In essence, the Club highlights that continuous drip sampling throughout bunkering operations should be used for both Commercial and MARPOL Samples and should be carried out at a single mutually agreeable and monitored location.
It is reported that the issues are due to the availability of two locations for sampling - one at the receiving vessels manifold and the other at the bunker barge’s manifold. While the MARPOL Convention (and consequently the MARPOL sample) clearly identifies the bunker manifold of the receiving vessel as the appropriate location for sampling, ISO 13739 (which provides guidance on Commercial sampling) states from either end of the bunker hose.
As bunker sampling is a crucial operation, it should be reminded that the Commercial sample is used as evidence in disputes over quality of the fuel and the MARPOL sample provides evidence to the Flag States and Port States regarding adherence to the MARPOL requirements.
In the majority of bunkering ports, the Chief Engineer is provided with the samples drawn onboard the bunker barge. The Club notes that this is the routine in most cases, as the agreed sampling procedure under the bunker supply contract and these samples are considered as representative and also the binding sample for any potential commercial disputes. If this is the case, it is important that a senior representative from the ship’s crew attends on the barge to ensure that proper sampling procedures are taking place at all times.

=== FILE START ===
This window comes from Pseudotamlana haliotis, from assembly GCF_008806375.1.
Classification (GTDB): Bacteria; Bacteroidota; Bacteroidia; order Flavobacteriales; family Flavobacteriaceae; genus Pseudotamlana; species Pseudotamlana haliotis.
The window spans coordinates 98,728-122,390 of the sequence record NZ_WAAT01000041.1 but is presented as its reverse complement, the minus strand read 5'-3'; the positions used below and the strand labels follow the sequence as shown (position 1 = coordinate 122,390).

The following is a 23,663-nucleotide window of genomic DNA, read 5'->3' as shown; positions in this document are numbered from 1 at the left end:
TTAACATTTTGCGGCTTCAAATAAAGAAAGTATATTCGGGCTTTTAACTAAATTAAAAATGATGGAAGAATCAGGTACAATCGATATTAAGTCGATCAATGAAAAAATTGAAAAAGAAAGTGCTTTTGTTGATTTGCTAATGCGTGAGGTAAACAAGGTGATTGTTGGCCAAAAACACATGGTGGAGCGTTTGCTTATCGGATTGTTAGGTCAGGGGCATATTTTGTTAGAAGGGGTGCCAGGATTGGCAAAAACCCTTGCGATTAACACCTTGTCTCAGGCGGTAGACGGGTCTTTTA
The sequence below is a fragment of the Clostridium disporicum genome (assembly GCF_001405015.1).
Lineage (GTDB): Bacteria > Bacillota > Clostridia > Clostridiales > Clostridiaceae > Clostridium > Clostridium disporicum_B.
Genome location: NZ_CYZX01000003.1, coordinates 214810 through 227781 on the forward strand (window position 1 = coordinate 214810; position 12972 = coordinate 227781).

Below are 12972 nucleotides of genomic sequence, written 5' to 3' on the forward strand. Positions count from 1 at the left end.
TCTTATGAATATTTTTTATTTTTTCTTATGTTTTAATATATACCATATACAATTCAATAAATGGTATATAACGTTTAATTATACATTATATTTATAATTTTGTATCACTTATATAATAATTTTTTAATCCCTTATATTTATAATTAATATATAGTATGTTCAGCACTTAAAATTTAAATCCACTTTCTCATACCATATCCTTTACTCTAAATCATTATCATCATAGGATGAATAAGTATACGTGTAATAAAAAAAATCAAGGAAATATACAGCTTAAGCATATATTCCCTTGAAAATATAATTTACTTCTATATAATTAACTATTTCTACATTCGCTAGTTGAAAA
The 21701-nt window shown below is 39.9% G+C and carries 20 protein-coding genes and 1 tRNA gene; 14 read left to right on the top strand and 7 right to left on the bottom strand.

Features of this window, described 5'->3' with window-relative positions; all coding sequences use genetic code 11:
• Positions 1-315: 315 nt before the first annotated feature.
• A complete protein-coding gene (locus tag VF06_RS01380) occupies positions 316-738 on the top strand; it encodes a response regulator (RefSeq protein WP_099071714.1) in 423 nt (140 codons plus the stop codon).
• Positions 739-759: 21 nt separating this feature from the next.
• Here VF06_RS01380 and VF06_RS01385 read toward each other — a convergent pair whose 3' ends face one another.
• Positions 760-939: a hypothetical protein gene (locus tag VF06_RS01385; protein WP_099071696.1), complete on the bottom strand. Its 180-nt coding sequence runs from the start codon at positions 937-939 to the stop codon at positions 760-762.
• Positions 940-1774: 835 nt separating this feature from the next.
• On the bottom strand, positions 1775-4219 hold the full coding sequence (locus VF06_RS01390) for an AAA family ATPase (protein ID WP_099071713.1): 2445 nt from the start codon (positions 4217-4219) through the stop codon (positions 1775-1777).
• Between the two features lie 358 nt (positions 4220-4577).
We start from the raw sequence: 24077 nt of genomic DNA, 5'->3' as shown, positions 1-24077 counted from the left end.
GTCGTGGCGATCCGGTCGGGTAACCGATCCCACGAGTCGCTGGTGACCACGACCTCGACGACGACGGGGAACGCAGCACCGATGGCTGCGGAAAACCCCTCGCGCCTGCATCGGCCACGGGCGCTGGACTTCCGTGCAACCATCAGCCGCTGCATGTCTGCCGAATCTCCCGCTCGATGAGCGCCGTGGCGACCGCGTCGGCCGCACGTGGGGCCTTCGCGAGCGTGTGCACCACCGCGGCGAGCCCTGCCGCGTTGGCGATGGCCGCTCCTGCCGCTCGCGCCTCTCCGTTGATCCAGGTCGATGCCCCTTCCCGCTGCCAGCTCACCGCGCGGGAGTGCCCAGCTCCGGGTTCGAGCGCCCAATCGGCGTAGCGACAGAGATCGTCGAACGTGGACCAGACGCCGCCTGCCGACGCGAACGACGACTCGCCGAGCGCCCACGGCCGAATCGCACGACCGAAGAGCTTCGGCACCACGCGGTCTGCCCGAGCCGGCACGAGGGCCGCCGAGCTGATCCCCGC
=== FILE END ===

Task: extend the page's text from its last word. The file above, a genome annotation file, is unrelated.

Sampling equipment should be checked for cleanliness and should be tamper proof. All samples collected must be sealed and retained in the presence of both the supplier and ship’s representative.
When the bunkering operation is completed, the supplier provides the bunker delivery note; It is important to note that only representative and witnessed sample seal numbers are referenced in the BDN and that the bunker samples themselves are properly labelled and the numbers match up with the BDN.
In addition, the BDN is signed by the supplier and the receiving vessels representative and this becomes an important document in any dispute resolution.
However, if a dispute arises concerning the quality of the fuel an analysis of the sample retained by the supplier is carried out (in most cases jointly at a mutually agreed laboratory). During this analysis it is important to carry out testing of all ISO 8217 fuel parameters so that the supplier’s sample can be finger-printed / traced back to the actual fuel received on board.